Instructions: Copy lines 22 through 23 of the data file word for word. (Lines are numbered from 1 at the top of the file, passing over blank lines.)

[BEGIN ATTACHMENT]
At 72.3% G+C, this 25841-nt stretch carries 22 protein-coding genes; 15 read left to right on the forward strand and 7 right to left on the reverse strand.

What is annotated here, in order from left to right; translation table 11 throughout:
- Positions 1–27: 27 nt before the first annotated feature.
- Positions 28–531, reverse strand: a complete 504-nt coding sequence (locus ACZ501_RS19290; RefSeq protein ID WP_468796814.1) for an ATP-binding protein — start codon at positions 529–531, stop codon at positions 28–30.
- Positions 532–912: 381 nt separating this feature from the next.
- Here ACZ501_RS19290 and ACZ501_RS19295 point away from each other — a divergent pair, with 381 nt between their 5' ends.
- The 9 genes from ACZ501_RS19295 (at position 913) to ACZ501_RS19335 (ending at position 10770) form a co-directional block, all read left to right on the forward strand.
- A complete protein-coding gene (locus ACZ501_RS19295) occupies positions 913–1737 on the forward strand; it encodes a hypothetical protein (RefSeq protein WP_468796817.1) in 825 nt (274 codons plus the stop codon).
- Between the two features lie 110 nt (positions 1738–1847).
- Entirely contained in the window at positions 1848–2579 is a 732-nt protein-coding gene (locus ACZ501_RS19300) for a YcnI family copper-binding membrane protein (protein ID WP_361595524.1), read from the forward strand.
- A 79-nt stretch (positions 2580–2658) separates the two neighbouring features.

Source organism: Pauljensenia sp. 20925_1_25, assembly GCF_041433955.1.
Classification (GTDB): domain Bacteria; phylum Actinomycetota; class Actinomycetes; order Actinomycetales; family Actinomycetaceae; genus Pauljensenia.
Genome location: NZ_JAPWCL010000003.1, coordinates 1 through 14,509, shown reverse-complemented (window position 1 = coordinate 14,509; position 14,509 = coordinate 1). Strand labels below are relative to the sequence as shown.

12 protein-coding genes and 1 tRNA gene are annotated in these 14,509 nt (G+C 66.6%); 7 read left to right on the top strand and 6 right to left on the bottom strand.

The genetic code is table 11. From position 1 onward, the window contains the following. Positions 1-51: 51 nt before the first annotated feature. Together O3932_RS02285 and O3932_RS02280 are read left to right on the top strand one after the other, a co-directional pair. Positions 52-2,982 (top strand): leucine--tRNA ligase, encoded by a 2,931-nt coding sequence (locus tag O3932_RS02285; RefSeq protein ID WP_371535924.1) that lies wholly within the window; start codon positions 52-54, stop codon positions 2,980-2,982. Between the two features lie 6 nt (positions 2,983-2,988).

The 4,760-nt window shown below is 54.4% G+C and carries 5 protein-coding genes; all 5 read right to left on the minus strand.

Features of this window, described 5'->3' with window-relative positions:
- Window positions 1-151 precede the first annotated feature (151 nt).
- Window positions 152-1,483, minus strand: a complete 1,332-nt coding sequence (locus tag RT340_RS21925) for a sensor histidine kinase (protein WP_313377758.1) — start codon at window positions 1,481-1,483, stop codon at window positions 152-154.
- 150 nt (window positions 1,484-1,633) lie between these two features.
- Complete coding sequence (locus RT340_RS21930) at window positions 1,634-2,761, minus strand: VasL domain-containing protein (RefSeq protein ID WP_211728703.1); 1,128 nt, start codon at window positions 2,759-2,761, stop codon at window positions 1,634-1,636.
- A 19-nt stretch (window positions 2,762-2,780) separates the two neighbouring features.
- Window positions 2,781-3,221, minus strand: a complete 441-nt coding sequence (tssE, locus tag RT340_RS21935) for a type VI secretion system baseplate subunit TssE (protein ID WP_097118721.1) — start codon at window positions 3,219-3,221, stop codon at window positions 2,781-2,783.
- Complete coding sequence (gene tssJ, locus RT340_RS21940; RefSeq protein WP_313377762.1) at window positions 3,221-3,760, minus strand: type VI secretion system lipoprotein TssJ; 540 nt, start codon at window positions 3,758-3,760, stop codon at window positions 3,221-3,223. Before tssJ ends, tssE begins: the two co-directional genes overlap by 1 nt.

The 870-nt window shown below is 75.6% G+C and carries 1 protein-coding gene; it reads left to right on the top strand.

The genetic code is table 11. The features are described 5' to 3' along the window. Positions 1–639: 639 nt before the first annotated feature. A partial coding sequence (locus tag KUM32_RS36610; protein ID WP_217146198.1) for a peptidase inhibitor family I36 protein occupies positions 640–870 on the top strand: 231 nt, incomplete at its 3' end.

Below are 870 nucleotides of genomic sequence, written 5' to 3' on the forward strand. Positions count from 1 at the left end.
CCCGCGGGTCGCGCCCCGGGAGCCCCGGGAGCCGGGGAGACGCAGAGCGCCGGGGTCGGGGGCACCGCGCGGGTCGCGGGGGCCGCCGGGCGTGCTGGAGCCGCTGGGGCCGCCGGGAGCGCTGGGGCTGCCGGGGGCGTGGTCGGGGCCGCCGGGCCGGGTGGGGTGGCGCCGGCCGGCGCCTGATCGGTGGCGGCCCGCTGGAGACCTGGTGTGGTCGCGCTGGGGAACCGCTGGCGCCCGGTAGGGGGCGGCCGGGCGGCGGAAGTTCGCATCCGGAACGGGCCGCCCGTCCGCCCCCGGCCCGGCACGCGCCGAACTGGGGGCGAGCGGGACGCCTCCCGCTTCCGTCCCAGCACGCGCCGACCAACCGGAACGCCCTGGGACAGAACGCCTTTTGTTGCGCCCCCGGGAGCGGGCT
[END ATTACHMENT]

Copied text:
- Complete coding sequence (locus RT340_RS21930) at window positions 1,634-2,761, minus strand: VasL domain-containing protein (RefSeq protein ID WP_211728703.1); 1,128 nt, start codon at window positions 2,759-2,761, stop codon at window positions 1,634-1,636.
- A 19-nt stretch (window positions 2,762-2,780) separates the two neighbouring features.